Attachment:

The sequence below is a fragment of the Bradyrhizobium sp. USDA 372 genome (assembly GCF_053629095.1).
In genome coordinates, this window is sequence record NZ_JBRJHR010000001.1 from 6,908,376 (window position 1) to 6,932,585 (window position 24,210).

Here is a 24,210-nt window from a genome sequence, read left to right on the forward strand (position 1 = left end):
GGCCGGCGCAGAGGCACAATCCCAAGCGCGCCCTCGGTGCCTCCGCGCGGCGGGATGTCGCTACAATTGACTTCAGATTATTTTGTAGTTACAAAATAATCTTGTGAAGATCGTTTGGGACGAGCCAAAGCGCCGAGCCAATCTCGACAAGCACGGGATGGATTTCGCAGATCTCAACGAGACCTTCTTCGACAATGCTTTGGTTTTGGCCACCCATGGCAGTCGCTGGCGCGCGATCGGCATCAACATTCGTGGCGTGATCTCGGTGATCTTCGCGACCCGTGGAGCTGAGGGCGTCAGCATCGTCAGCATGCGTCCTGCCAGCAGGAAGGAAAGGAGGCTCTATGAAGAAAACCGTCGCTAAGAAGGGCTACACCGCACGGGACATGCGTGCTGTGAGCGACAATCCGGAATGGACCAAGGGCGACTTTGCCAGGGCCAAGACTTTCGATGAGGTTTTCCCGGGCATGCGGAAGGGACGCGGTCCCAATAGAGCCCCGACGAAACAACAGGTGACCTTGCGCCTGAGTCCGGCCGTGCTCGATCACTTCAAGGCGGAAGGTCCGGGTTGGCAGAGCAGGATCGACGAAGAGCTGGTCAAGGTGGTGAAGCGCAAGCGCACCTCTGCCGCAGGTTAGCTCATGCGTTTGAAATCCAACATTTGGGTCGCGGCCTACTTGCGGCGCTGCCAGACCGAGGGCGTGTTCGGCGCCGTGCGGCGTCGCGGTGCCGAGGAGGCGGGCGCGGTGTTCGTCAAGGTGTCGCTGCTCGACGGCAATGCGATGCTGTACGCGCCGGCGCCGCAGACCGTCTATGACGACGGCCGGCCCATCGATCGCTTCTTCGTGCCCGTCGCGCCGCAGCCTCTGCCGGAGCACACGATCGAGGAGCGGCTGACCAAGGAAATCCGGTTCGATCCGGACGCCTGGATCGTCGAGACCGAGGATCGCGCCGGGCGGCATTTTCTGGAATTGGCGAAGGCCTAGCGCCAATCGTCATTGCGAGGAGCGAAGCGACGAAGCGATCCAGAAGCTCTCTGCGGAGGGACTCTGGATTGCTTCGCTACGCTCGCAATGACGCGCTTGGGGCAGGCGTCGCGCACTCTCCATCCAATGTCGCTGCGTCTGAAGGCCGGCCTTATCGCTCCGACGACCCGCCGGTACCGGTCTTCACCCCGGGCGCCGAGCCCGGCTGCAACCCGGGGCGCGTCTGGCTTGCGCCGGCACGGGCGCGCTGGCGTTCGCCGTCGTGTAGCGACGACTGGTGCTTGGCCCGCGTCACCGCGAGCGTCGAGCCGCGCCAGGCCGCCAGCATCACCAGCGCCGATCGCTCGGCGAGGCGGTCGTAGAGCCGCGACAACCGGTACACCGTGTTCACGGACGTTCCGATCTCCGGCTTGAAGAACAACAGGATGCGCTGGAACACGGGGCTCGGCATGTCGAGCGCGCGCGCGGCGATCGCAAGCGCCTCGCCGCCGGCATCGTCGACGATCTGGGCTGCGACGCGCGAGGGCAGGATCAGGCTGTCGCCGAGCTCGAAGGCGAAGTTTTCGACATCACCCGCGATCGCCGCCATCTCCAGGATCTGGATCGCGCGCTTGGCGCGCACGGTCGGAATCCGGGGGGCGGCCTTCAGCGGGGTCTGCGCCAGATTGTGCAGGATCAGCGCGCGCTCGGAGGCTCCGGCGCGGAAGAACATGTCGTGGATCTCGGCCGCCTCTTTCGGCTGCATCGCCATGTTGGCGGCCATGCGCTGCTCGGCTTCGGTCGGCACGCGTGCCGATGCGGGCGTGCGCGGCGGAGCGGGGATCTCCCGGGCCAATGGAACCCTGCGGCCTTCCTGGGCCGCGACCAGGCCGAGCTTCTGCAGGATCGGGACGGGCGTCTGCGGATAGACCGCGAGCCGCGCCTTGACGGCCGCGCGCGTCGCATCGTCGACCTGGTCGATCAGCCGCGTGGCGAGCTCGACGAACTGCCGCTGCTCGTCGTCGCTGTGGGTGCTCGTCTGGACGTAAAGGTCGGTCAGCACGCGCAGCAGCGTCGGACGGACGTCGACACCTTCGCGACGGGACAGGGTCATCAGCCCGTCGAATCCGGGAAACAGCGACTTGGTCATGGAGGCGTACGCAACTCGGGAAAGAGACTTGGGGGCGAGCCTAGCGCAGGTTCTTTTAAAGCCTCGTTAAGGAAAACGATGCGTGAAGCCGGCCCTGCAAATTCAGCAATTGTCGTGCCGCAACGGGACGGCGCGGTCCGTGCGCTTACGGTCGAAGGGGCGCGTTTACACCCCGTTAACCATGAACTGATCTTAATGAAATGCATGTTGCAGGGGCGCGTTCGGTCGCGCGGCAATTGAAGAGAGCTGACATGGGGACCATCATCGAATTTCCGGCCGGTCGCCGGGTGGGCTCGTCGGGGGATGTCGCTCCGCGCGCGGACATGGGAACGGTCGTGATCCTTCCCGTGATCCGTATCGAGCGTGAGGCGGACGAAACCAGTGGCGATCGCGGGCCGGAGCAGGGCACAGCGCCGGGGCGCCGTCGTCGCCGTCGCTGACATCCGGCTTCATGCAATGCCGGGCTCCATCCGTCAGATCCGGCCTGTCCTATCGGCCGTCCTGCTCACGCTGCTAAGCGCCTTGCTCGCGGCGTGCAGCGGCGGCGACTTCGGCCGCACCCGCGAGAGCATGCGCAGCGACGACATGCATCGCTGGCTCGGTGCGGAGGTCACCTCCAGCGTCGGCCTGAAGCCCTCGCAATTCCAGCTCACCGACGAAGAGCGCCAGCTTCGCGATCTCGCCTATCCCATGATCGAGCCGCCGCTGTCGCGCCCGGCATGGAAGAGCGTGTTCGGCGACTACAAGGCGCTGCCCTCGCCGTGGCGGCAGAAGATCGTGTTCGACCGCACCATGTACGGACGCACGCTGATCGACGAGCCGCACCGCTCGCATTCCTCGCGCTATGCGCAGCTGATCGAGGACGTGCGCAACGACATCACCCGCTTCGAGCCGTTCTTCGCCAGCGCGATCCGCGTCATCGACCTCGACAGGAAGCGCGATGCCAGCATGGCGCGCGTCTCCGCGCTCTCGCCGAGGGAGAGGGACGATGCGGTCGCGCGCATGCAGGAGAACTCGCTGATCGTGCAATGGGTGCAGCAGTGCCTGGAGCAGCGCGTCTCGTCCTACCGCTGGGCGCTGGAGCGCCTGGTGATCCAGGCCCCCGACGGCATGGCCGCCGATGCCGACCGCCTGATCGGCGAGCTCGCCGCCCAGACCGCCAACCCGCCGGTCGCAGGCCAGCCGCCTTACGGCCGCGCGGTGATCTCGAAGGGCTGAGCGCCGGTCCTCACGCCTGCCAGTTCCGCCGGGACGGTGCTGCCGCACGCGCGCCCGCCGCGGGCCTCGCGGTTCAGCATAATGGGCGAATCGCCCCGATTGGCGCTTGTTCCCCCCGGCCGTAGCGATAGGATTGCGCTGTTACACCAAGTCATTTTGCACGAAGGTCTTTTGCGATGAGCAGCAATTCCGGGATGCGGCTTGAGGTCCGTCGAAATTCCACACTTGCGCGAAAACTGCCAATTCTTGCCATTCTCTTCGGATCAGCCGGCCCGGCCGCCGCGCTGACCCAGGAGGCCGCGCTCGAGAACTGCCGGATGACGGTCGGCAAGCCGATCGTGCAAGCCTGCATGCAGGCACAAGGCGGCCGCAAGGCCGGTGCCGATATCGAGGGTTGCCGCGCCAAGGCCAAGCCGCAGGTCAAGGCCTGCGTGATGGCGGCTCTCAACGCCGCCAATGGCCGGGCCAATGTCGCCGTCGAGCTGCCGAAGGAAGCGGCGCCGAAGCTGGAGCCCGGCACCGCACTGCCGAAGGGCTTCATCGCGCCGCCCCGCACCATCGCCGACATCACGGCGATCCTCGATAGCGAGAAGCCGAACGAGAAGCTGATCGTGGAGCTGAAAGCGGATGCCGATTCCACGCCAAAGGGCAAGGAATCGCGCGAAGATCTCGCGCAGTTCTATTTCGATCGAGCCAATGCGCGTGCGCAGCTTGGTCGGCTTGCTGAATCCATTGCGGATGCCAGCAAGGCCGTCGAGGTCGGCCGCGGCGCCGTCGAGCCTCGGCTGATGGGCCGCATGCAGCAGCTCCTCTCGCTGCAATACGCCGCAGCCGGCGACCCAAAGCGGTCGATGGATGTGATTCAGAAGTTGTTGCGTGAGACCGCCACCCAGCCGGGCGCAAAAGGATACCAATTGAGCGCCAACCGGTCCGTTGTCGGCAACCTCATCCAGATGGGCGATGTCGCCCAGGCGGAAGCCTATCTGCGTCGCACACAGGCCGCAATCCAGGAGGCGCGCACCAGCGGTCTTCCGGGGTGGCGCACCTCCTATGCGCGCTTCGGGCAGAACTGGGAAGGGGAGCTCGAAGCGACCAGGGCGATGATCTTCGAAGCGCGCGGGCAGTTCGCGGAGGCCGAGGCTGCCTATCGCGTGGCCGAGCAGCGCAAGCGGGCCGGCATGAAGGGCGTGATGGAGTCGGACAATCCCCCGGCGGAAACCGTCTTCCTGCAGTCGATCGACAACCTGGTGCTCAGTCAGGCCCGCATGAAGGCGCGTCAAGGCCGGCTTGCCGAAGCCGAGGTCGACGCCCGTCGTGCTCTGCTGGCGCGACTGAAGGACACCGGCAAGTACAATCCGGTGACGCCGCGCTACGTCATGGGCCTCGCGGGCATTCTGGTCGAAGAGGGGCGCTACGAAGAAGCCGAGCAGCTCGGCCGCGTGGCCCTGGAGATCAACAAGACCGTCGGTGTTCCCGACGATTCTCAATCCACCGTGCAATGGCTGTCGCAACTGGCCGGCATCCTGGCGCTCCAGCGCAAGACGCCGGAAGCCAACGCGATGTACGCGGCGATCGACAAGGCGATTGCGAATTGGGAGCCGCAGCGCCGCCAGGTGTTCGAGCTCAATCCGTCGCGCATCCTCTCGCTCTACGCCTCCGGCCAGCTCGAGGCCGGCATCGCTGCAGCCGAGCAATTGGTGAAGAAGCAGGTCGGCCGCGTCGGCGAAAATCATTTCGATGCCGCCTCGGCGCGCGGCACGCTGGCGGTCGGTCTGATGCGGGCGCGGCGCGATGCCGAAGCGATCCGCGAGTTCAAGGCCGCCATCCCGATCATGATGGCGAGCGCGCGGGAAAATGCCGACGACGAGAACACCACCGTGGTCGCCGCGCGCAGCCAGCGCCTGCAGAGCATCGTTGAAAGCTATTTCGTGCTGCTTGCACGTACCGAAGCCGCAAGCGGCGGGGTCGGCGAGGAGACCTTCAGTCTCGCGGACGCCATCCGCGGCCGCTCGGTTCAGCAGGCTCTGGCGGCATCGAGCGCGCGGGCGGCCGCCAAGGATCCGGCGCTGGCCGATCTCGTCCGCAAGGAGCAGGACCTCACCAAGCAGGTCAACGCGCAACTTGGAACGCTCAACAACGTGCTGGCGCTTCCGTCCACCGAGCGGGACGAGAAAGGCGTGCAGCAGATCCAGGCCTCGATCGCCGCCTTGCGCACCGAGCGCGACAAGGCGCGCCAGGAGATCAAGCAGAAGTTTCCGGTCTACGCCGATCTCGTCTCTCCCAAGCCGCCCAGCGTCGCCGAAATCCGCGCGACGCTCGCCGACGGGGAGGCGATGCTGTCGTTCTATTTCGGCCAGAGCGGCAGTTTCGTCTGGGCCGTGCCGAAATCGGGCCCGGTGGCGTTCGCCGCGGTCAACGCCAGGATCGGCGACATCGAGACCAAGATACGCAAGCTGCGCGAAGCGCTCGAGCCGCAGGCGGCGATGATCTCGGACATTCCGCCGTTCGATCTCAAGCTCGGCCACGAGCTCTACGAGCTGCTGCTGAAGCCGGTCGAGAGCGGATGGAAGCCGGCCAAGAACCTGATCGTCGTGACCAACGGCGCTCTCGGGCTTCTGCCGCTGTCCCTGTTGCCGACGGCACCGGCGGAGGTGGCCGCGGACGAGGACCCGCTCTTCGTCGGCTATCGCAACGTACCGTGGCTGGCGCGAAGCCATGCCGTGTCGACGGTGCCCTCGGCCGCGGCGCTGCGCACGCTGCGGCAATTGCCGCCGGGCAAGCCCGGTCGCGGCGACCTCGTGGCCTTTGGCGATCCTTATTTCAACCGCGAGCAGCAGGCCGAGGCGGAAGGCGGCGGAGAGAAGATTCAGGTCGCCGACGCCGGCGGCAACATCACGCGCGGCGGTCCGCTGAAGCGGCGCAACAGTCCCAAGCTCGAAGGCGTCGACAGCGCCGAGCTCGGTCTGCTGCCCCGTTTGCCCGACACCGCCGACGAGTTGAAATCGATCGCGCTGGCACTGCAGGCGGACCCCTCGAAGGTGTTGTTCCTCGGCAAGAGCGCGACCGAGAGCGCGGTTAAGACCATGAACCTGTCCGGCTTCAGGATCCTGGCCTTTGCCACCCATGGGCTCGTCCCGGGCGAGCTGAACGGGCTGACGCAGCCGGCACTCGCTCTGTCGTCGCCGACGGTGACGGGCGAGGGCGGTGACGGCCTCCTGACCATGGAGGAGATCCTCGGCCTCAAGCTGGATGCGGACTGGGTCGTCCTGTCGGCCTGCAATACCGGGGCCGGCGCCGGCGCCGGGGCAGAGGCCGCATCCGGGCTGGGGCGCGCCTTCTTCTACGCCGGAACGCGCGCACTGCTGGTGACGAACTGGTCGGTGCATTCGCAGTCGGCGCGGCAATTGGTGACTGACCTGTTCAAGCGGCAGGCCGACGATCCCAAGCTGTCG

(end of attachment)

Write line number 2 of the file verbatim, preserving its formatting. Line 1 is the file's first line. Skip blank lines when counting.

In genome coordinates, this window is sequence record NZ_JBRJHR010000001.1 from 6,908,376 (window position 1) to 6,932,585 (window position 24,210).